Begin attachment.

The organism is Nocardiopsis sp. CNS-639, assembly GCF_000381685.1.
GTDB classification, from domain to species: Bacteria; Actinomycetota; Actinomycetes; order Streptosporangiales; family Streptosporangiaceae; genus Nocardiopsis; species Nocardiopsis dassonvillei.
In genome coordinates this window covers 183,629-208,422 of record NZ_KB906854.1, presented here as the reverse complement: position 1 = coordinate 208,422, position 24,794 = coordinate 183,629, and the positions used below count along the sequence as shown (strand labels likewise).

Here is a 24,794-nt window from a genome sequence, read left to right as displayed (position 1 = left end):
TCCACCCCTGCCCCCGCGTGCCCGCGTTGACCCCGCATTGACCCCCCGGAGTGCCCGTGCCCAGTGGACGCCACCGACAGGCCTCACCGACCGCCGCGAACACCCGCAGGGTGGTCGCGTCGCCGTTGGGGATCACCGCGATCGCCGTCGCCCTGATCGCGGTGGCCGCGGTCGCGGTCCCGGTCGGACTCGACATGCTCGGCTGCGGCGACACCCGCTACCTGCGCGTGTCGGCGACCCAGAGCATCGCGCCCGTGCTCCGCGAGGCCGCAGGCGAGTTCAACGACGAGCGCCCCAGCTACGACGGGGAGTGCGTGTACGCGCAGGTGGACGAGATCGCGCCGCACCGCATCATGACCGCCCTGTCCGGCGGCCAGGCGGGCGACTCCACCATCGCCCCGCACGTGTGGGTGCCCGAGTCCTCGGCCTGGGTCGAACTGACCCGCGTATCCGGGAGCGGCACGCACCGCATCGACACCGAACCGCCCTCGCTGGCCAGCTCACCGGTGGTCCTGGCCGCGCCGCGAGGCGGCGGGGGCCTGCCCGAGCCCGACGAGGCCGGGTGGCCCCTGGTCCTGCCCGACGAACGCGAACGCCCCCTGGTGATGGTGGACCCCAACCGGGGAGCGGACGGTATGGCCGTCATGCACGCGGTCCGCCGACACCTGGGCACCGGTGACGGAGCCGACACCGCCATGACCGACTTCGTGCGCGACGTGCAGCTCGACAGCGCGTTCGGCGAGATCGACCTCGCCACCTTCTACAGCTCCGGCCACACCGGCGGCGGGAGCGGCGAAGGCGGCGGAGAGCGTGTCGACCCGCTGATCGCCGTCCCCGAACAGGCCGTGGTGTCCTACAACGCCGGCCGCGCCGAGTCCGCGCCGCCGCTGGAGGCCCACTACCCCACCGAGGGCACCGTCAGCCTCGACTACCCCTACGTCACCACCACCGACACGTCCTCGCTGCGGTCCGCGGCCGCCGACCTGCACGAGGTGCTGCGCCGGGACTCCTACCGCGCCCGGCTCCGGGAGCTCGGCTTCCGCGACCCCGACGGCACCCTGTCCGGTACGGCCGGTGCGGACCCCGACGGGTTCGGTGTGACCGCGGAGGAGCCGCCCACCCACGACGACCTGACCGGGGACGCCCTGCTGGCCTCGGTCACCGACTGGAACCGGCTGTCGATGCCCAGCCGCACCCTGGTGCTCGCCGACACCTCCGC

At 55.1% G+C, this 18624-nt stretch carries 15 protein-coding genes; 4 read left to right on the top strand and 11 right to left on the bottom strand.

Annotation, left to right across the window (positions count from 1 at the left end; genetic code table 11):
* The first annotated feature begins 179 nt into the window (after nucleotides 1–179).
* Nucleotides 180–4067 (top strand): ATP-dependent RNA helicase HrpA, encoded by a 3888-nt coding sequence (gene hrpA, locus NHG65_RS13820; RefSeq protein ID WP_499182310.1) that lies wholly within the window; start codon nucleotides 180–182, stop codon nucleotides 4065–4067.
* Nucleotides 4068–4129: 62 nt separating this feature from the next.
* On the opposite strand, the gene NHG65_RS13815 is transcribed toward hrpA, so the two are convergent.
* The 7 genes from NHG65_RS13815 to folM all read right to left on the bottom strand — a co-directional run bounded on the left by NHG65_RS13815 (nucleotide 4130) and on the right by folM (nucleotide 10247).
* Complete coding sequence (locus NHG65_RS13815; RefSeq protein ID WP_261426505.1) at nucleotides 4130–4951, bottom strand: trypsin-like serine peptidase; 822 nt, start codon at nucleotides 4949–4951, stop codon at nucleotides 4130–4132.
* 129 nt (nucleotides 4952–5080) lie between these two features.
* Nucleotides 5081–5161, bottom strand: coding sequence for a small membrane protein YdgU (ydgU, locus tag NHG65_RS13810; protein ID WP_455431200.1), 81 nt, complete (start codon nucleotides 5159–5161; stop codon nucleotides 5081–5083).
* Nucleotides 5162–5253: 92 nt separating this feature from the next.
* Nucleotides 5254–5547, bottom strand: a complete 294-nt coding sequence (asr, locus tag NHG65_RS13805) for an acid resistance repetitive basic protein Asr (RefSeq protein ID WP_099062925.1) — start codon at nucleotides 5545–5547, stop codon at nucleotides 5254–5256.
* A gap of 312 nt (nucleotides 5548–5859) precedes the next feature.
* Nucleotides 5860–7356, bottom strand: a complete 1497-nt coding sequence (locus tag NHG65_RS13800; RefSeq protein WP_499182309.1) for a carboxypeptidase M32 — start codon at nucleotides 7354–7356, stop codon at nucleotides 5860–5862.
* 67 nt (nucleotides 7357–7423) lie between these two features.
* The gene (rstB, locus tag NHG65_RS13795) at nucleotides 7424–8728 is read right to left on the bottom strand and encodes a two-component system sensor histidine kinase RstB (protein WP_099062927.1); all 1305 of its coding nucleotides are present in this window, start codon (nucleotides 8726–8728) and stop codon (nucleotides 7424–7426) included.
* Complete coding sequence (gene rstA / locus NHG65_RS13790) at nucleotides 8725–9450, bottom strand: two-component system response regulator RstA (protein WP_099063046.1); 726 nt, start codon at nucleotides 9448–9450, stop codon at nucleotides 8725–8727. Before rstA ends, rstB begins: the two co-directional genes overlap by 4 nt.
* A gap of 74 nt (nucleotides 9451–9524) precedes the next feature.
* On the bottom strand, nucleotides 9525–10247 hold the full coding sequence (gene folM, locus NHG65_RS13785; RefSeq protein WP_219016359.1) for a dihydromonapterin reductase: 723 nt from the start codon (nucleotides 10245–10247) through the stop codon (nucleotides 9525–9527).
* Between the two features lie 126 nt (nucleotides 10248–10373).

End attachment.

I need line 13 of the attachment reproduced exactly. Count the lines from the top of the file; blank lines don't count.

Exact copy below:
* Complete coding sequence (locus NHG65_RS13815; RefSeq protein ID WP_261426505.1) at nucleotides 4130–4951, bottom strand: trypsin-like serine peptidase; 822 nt, start codon at nucleotides 4949–4951, stop codon at nucleotides 4130–4132.